In torts, we discussed the long-standing debate over the use of potentially lethal force to protect property. The common law has long barred the use of lethal force to solely protect property given the value of a human life. That issue appears at the heart of a first-degree murder case in Memphis where a store clerk followed a teenager out of a store after the teen allegedly stole a beer. The clerk, Anwar Ghazali, 28, shot and killed Dorian Harris, 17.
Common law cases often involve the use of snare guns to protect property since direct use of force often involve claims of self-defense rather than defense of property. In famous cases like Bird v. Holbrook, 4 Bing. 628, 130 Eng. Rep. 911 (1825), courts have ruled that “[n]o man can do indirectly that which he is forbidden to do directly.” Not only are such devices viewed as immoral (because human life is more valuable than property), but dangerous because such devices cannot tell the difference between friend and foe. The case however also has been cited for the long-standing rule that no property is viewed as more valuable than a human life. That does not mean you cannot take steps to protect your property and a case of protection of property can become protection of self (with the right to use higher levels of force) when the suspect resists or attacks.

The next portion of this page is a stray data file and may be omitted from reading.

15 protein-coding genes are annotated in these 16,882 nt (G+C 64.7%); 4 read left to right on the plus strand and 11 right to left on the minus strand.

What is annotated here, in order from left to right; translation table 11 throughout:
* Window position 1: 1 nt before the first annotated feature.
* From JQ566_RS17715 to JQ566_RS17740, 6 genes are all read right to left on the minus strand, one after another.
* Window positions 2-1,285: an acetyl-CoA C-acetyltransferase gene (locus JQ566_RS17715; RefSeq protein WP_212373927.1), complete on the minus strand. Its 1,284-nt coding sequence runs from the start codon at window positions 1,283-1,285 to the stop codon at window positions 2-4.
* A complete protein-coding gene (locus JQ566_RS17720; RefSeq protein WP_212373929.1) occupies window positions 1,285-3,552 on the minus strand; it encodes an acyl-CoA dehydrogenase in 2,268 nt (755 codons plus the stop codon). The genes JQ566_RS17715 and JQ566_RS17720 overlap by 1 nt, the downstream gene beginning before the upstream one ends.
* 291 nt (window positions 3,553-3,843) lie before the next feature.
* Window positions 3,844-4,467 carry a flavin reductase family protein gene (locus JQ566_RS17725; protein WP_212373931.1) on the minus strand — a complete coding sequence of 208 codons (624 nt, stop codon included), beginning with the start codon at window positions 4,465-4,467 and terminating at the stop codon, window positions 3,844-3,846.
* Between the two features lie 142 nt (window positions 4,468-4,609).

Ghazali never called police after shooting at the fleeing teen. It turns out that he hit him near the Top Stop Shop. The next day the body was discovered. Ghazali was charged with first-degree murder. In the arrest affidavit, Ghazali is quoted as saying “I think I shot him.”
The police spokesman stated what is often the dividing line between defense of self and defense of property: “We don’t want people to steal from businesses. We also don’t want people hunting suspects down and shooting them. If he’s not giving direct, imminent danger to you, leave it be. Call the cops. Let us figure it out.”
In this case, the alleged shoplifter was fleeing and not a threat to Ghazali. The “shopkeeper’s privilege” recognized in most states include a right to hold an alleged shoplifter where there is a reasonable basis to suspect the person. However, this privilege is only for a reasonable period of time in a reasonable manner. It does not include the right to use lethal force without a claim of reasonable self-defense.